Category: Flowers

Vuelta a Burgos Stage 3

Another bright looking morning – sunny but not yet too hot.  After some nice tea we left the lovely aire and headed to our next destination a little bit northeast just outside the village of Cereceda.

We picked a spot just past the summit of the climb in one of the only pullouts available.

We had lunch as other vehicles started to come along looking for spots to park – there weren’t that many but some cars did venture onto the verge, as well as some motorbikes.

The area around here reminds me of home.

We put up one flagpole with three flags and they did fly well although it became extremely windy.  We had to put an extra bungee at the bottom to keep them from tilting – we wouldn’t want to be those ‘stupid fans’ that let something fall in the path of the riders!

There was a breakaway of four to the top of the Alto la Varga and was taken uncontested by a young rider from Caja Rural.

I still smile and wave at almost everyone that comes past – campervans, team cars, motos, police – and so many of them either wave back or at least toot their horns.  

One moto cop stopped at the line for a couple of minutes and chatted a bit – the peloton was 2 km behind and would take a couple more minutes to arrive.  He gave a big smile and went on his way.

The peloton arrived about seven minutes after the breakaway, and I got a photo of both of the Yates twins – now riding for different teams – near the back of the pack.

After the race had passed and we’d taken down the flags we were on our way again – this time back south past Burgos to get somewhere along the route of stage 4.

Olympic news:  Damian Warner has won the gold for Canada in the decathlon!!  Way to go!!  And Andre de Grasse has won the gold in the 200 metres!  Way to go Canada!

Vuelta a Burgos Stage 2

After yet another rain storm during the night we woke to fairly pleasant weather.  In no particular hurry we had breakfast then headed northeast to the village of Monasterio de Rodilla.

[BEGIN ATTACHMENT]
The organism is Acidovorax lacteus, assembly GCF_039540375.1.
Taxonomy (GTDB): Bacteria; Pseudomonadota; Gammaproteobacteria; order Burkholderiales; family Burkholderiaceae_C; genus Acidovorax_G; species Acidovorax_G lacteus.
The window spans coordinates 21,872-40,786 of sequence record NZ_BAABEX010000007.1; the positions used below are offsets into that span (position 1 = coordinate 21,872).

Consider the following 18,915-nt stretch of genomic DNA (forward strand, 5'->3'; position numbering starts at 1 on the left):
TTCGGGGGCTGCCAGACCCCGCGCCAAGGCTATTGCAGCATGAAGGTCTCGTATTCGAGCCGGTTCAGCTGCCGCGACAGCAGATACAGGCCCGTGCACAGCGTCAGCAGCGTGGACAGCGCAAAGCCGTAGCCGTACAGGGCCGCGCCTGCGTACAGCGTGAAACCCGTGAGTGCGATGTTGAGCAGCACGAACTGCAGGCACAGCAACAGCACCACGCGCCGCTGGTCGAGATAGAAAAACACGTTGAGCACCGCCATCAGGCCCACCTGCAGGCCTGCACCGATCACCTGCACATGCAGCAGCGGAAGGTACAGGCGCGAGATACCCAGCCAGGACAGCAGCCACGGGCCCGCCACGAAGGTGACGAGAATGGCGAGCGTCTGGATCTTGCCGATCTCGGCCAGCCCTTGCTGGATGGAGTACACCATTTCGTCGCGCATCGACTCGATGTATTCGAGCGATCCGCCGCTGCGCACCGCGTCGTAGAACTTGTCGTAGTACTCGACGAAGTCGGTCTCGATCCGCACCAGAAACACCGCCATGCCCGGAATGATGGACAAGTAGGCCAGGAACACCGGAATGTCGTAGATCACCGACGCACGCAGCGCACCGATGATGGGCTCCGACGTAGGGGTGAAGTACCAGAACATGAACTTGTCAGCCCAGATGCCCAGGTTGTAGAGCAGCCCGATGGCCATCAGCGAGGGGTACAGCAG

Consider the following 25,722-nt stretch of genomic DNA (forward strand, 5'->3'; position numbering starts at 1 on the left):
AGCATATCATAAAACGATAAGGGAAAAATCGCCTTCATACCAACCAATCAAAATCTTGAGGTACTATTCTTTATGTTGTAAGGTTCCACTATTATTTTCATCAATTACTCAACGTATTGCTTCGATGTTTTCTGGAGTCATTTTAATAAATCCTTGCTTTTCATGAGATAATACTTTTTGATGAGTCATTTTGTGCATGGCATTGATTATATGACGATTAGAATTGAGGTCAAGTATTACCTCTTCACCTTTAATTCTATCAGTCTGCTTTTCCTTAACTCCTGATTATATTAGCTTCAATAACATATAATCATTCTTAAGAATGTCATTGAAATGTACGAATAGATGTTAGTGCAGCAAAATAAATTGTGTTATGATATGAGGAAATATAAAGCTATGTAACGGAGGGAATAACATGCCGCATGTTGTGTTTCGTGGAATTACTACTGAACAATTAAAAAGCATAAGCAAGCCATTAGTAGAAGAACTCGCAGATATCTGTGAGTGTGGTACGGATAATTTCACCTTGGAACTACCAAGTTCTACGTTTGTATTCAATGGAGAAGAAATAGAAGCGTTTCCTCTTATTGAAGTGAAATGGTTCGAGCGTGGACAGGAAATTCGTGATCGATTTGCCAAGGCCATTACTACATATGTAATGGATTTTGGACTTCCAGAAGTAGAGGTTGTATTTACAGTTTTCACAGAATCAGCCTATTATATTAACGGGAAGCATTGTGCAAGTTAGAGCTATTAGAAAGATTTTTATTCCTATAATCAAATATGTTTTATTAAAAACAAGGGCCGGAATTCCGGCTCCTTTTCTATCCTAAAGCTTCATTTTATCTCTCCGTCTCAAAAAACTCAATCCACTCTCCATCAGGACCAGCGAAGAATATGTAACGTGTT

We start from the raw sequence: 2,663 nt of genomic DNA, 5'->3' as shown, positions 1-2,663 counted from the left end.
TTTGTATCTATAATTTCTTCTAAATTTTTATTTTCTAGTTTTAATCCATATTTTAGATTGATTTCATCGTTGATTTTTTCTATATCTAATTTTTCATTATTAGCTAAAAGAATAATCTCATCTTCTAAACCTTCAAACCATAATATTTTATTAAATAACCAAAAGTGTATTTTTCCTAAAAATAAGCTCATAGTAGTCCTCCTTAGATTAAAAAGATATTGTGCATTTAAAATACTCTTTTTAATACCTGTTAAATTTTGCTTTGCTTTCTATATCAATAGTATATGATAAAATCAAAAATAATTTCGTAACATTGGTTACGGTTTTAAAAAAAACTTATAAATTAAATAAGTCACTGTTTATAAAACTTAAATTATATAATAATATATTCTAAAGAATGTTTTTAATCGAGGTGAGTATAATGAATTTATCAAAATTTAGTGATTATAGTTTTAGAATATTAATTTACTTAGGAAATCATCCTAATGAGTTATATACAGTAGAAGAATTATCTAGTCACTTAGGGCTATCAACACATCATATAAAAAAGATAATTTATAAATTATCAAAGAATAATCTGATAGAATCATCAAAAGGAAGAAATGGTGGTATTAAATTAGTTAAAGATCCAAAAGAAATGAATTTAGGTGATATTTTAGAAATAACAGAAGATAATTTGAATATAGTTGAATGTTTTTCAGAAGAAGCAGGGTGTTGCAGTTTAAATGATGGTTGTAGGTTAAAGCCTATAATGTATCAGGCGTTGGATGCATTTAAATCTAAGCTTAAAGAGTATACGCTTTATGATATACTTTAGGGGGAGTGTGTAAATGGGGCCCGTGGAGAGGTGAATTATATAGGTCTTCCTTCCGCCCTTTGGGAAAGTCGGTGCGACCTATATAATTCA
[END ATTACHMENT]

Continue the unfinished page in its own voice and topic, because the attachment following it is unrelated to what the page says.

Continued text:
We once again followed the route for a ways in the opposite direction, then turned around and went back to a spot we’d passed by.  It was a decent sized pullout with good views back along the road.

Again there was a breakaway of five riders, and again all from local teams.

The peloton was only about three minutes behind this time.

After the last racer passed one of the team cars – Qhubeka – pulled to the side of the road almost across from us.  He flagged down the ambulance and had a word with them.

They turned around just ahead of us and went back the other way – we assumed that a rider had crashed and the ambulance had to go back for him.  We hope he’s alright.

We got going quickly and scooted up to today’s finishing city of Briviesca, where there was another lovely free aire.  

After getting organized we took the doggies out for the short walk down to the finishing area.

There was a nice bench just waiting for us about 250 metres from the line so we sat down and relaxed for the short wait – and guess what?  We’re on the Camino again – imagine that!

The peloton had caught the breakaway, as expected, and they all tore around the corner just below us and blazed past as one big bunch.

Some of the locals were watching from their apartments across the street…

Walking back to the campervan we passed the place where all the police motos had lined up – they thought it was quite funny I was taking a photo of their parked BMW’s.

We stopped at an outside table at a bar along the way and got a refreshing beverage, then on back to the aire to relax and have a light dinner.

Vuelta a Burgos Stage 1

After trying out the oven for the first time – roast chicken! – we treated ourselves the next night to a meal in the campground’s restaurant.  We had a lovely smoked salmon and asparagus salad for a starter and both chose the veal with potatoes as a main.  I don’t often opt for veal but it was pretty good.

The water seems to stop at least once or twice a day – there’s been a tanker truck filling up the pool and other things to compensate for the shortage.

On Tuesday morning we got going at a decent time to find a place on the route for the first day of the Vuelta a Burgos – another of our favourite races.  We were accredited photographers two years ago and had applied again this year, but due to covid restrictions were regretfully turned down this year.